Marine Library, renamed at the end of the 19th century to the Imperial and Royal Marine Library, was established in 1802 in Venice under the supreme command of the Austrian war navy. Its foundation was prompted by Duke Karl (Erzherzog Karl) (1771-1847), Minister of War and the Navy, who donated the basic collection of 20 volumes of scientific volumes. Other officers joined the effort of financing the library. From the beginning it was a scholarly and professional library responsible meant to fulfil the navy’s requirements of a central collection of naval books and periodicals. In the war against France, in 1805, Austria lost Venice and with it the library (which at that time contained approximately 700 volumes), but when Venice returned to the Austro-Hungarian Monarchy in 1814 part of the library holdings were found. The library was handed over to the MarineCollege, which was later named the Marine Cadets’ College. Due to the war for the unification of Italy in 1848 the college was transferred to Trieste, where in 1851 it was transformed into the MarineAcademy. In 1850, the collection was moved from Venice to Trieste. During this time the main objective of the central library of the Austrian war navy was to gradually collect materials in the fields of naval science, applied naval science and general knowledge. In 1854 the newly formed Marine Astronomical Observatory in Trieste took over part of the MarineAcademycollection. In 1866, the collection was moved from Trieste to Pula (Pola) and in 1869 it was included with the newly formed Hydrological Institute, as a separate department. In 1892 the collection was moved to the Marine-Technical Committee building (established in 1885), and in 1900 it became a part of this organization. At that time a noticeable increase was observed in the acquisition of materials in the fields of technological science. In 1904 the holdings numbered 14,944 items contained in 43,574 volumes, and at the end of 1918, when it ceased functioning, the library had 18,472 book and periodical titles. After the fall of the Austro-Hungarian monarchy, at the end of 1918, Pula was occupied by the Italian army which took possession of the library. During this time a small part of the collection was taken to Italy. The Marine Library was integrated to the Library of the Military Naval Command in Pula. After the capitulation of Italy in 1943, Pula was occupied by the German army which in 1944 carried away by train the entire marine library collection to the Eisgrub and Feldsberg Castles (now Czech Republic). From there it was moved to the War Archives in Vienna between 1949 and 1950. In 1975, the biggest part of the preserved collection (around 20,000 volumes) was returned to Pula as a gift of the Republic of Austria.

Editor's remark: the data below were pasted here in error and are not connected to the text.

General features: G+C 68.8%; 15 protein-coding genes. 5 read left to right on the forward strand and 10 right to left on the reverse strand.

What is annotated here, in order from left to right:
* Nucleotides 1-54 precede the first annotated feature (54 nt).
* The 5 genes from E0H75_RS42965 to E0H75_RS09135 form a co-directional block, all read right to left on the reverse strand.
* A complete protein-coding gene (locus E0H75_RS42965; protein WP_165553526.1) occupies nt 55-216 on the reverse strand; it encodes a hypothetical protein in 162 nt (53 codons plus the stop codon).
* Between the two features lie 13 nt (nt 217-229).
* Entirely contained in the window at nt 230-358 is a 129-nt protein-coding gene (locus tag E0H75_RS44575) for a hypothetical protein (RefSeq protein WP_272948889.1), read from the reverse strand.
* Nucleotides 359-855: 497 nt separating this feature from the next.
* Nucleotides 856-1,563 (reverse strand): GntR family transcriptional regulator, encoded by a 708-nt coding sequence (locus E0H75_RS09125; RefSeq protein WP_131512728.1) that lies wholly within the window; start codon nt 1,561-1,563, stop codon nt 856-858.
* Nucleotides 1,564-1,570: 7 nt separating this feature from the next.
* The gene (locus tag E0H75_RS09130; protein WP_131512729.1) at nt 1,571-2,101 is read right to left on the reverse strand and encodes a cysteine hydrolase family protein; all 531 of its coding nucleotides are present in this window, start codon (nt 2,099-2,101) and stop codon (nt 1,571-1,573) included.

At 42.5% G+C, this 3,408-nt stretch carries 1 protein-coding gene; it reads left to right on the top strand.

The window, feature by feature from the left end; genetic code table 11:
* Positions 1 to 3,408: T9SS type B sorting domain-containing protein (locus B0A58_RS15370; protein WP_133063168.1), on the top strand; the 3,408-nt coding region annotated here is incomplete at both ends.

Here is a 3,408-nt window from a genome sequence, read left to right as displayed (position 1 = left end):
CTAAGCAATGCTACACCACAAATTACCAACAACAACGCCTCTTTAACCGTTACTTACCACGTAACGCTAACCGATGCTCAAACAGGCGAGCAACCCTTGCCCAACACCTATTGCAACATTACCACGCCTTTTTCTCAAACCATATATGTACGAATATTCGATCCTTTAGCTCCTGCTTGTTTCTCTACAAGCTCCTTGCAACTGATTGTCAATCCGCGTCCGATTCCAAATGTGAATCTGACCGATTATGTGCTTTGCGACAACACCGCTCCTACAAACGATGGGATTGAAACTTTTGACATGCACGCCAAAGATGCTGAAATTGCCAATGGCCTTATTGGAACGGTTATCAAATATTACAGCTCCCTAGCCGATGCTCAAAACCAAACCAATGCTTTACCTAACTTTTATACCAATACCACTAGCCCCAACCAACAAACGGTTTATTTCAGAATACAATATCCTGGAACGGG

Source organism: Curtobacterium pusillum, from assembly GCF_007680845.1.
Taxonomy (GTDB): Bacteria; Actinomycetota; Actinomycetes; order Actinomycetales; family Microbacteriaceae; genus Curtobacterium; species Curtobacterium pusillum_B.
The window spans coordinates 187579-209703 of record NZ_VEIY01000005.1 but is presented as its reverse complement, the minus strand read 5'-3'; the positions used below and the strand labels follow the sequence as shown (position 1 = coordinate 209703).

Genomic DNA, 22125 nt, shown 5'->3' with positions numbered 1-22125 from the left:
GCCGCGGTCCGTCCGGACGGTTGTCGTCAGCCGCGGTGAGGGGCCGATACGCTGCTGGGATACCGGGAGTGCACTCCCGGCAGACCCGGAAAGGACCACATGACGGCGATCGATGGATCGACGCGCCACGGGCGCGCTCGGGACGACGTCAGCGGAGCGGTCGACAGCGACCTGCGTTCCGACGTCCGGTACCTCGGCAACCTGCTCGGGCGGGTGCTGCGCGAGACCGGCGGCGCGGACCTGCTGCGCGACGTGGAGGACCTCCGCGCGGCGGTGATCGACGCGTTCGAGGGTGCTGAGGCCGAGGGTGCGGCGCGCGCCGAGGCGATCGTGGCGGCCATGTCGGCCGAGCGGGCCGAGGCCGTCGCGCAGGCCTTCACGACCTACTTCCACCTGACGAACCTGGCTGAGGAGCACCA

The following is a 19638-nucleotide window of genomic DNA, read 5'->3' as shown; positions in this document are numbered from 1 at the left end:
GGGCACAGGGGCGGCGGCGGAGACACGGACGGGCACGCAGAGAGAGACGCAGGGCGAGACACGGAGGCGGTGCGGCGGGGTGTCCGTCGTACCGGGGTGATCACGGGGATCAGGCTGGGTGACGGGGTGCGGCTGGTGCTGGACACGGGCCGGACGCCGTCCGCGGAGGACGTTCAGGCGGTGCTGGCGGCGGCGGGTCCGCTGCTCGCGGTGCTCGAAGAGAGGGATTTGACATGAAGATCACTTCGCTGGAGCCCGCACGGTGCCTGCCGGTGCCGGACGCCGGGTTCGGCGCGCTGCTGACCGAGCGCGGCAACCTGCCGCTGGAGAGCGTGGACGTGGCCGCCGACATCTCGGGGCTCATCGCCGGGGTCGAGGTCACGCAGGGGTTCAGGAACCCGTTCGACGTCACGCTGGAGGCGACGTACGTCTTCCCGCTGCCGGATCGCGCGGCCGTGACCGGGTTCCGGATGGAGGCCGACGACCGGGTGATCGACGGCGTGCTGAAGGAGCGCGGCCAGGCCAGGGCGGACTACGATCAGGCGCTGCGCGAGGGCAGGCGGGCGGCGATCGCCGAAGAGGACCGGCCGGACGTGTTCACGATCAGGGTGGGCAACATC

It was given to the University Library in Pula. A smaller part of the holdings (approximately 11,000 volumes), together with the inventory book, remained in the Austrian State Archives Library in Vienna. In 1992, the Marine Library was registered as a cultural monument of the Republic of Croatia. In 1996, this collection – as a special collection of the University Library in Pula – was moved to the Home of the Croatian Defenders (formerly the austrian Marine-Casino).